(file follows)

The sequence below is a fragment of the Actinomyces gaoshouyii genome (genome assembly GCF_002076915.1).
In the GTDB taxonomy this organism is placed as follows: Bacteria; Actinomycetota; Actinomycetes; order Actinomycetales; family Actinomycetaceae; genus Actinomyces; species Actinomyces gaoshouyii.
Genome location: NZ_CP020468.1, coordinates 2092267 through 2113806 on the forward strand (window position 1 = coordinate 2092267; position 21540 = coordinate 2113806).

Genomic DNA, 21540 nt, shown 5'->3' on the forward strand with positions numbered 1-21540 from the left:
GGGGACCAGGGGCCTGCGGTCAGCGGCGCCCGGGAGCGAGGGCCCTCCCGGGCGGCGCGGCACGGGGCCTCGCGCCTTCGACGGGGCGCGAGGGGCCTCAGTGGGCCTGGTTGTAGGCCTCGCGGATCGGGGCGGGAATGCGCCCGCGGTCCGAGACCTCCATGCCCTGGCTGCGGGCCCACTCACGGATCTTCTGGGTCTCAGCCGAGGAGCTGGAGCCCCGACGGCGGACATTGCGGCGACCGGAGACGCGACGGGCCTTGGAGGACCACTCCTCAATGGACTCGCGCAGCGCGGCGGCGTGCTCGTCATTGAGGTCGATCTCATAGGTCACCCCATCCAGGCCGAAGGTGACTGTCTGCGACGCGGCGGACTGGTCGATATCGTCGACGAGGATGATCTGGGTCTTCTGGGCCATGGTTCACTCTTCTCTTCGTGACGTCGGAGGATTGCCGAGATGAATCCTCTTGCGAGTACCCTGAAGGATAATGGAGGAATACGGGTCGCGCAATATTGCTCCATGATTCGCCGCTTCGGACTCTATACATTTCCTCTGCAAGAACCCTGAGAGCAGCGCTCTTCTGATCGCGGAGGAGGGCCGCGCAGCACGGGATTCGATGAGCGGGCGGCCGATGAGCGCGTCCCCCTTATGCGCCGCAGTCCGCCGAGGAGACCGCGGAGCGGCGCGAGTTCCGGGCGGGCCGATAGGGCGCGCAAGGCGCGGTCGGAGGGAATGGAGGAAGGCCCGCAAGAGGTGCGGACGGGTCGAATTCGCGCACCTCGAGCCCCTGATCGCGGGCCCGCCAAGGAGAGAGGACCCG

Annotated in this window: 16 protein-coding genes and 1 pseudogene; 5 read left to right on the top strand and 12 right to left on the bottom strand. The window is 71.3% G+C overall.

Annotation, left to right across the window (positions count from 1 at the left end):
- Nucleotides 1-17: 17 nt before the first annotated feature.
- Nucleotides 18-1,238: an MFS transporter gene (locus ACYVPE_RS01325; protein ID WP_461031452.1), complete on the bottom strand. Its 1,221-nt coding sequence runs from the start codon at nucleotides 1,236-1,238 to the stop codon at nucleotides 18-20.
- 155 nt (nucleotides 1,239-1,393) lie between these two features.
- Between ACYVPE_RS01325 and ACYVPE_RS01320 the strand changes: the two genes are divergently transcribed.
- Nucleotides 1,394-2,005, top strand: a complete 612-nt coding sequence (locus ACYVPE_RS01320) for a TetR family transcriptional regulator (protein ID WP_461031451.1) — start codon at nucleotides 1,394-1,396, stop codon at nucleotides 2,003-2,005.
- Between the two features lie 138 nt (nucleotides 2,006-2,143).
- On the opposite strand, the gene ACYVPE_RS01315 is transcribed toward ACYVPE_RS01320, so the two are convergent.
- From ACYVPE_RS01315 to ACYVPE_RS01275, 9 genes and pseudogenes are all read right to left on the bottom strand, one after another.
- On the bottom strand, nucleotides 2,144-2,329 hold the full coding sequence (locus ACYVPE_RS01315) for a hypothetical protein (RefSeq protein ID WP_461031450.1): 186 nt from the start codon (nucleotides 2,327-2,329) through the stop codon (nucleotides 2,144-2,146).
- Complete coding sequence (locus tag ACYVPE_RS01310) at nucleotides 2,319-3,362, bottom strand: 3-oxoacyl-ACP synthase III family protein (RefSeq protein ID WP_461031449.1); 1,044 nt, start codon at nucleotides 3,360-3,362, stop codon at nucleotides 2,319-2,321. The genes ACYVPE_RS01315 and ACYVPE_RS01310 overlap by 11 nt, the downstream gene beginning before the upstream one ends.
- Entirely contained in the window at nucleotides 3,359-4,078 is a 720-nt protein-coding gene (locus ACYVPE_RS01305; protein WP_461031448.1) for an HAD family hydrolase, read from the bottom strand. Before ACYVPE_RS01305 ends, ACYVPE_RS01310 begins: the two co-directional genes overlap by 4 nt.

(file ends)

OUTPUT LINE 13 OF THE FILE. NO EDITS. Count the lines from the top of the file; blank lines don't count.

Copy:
- Between the two features lie 138 nt (nucleotides 2,006-2,143).